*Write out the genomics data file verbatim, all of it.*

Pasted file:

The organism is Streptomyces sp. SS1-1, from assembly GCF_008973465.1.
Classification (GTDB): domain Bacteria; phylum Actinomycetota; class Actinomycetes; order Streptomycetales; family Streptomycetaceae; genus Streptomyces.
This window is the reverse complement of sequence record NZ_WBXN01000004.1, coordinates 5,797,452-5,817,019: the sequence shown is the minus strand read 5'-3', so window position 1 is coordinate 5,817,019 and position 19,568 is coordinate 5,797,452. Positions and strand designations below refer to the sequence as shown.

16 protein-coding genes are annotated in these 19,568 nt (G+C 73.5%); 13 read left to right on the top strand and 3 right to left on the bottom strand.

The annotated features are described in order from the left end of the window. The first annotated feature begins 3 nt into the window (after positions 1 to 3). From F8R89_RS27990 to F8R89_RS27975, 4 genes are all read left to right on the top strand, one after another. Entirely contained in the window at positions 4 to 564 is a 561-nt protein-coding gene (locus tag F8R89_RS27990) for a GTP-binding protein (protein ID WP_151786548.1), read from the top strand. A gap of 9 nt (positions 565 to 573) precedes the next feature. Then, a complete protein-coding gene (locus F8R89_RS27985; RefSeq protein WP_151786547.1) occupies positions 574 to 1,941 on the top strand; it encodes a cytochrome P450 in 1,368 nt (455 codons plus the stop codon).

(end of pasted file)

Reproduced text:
The organism is Streptomyces sp. SS1-1, from assembly GCF_008973465.1.
Classification (GTDB): domain Bacteria; phylum Actinomycetota; class Actinomycetes; order Streptomycetales; family Streptomycetaceae; genus Streptomyces.
This window is the reverse complement of sequence record NZ_WBXN01000004.1, coordinates 5,797,452-5,817,019: the sequence shown is the minus strand read 5'-3', so window position 1 is coordinate 5,817,019 and position 19,568 is coordinate 5,797,452. Positions and strand designations below refer to the sequence as shown.

16 protein-coding genes are annotated in these 19,568 nt (G+C 73.5%); 13 read left to right on the top strand and 3 right to left on the bottom strand.

The annotated features are described in order from the left end of the window. The first annotated feature begins 3 nt into the window (after positions 1 to 3). From F8R89_RS27990 to F8R89_RS27975, 4 genes are all read left to right on the top strand, one after another. Entirely contained in the window at positions 4 to 564 is a 561-nt protein-coding gene (locus tag F8R89_RS27990) for a GTP-binding protein (protein ID WP_151786548.1), read from the top strand. A gap of 9 nt (positions 565 to 573) precedes the next feature. Then, a complete protein-coding gene (locus F8R89_RS27985; RefSeq protein WP_151786547.1) occupies positions 574 to 1,941 on the top strand; it encodes a cytochrome P450 in 1,368 nt (455 codons plus the stop codon).